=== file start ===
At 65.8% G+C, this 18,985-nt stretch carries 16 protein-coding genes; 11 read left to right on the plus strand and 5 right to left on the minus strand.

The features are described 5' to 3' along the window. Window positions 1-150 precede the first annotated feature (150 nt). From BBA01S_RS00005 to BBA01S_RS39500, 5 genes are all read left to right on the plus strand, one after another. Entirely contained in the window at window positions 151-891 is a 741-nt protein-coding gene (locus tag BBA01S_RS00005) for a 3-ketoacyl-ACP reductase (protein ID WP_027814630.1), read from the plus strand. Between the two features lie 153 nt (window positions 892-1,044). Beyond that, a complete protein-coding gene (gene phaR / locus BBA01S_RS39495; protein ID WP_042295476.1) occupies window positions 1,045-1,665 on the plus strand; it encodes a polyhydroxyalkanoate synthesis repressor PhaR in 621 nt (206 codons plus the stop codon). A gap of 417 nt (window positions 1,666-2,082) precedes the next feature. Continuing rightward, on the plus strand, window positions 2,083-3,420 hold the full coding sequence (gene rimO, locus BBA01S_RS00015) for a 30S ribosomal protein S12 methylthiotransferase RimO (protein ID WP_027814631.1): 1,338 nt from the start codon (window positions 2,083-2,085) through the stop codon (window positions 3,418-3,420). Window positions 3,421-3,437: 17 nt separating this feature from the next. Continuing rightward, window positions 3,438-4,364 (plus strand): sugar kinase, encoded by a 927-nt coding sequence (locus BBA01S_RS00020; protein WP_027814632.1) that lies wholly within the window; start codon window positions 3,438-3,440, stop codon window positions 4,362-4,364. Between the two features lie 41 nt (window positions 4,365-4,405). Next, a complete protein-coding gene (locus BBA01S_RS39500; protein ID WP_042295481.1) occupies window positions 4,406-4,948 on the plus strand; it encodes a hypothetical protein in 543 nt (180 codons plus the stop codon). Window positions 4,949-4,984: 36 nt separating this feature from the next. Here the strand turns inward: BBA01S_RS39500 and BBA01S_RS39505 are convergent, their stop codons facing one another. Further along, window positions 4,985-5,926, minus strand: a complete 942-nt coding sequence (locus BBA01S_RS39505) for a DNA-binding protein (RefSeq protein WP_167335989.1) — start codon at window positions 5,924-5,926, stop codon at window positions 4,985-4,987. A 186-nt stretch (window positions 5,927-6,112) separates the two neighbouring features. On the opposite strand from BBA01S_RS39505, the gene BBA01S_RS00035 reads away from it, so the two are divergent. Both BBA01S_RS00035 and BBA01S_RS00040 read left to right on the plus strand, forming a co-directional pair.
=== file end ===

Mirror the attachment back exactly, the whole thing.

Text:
At 65.8% G+C, this 18,985-nt stretch carries 16 protein-coding genes; 11 read left to right on the plus strand and 5 right to left on the minus strand.

The features are described 5' to 3' along the window. Window positions 1-150 precede the first annotated feature (150 nt). From BBA01S_RS00005 to BBA01S_RS39500, 5 genes are all read left to right on the plus strand, one after another. Entirely contained in the window at window positions 151-891 is a 741-nt protein-coding gene (locus tag BBA01S_RS00005) for a 3-ketoacyl-ACP reductase (protein ID WP_027814630.1), read from the plus strand. Between the two features lie 153 nt (window positions 892-1,044). Beyond that, a complete protein-coding gene (gene phaR / locus BBA01S_RS39495; protein ID WP_042295476.1) occupies window positions 1,045-1,665 on the plus strand; it encodes a polyhydroxyalkanoate synthesis repressor PhaR in 621 nt (206 codons plus the stop codon). A gap of 417 nt (window positions 1,666-2,082) precedes the next feature. Continuing rightward, on the plus strand, window positions 2,083-3,420 hold the full coding sequence (gene rimO, locus BBA01S_RS00015) for a 30S ribosomal protein S12 methylthiotransferase RimO (protein ID WP_027814631.1): 1,338 nt from the start codon (window positions 2,083-2,085) through the stop codon (window positions 3,418-3,420). Window positions 3,421-3,437: 17 nt separating this feature from the next. Continuing rightward, window positions 3,438-4,364 (plus strand): sugar kinase, encoded by a 927-nt coding sequence (locus BBA01S_RS00020; protein WP_027814632.1) that lies wholly within the window; start codon window positions 3,438-3,440, stop codon window positions 4,362-4,364. Between the two features lie 41 nt (window positions 4,365-4,405). Next, a complete protein-coding gene (locus BBA01S_RS39500; protein ID WP_042295481.1) occupies window positions 4,406-4,948 on the plus strand; it encodes a hypothetical protein in 543 nt (180 codons plus the stop codon). Window positions 4,949-4,984: 36 nt separating this feature from the next. Here the strand turns inward: BBA01S_RS39500 and BBA01S_RS39505 are convergent, their stop codons facing one another. Further along, window positions 4,985-5,926, minus strand: a complete 942-nt coding sequence (locus BBA01S_RS39505) for a DNA-binding protein (RefSeq protein WP_167335989.1) — start codon at window positions 5,924-5,926, stop codon at window positions 4,985-4,987. A 186-nt stretch (window positions 5,927-6,112) separates the two neighbouring features. On the opposite strand from BBA01S_RS39505, the gene BBA01S_RS00035 reads away from it, so the two are divergent. Both BBA01S_RS00035 and BBA01S_RS00040 read left to right on the plus strand, forming a co-directional pair.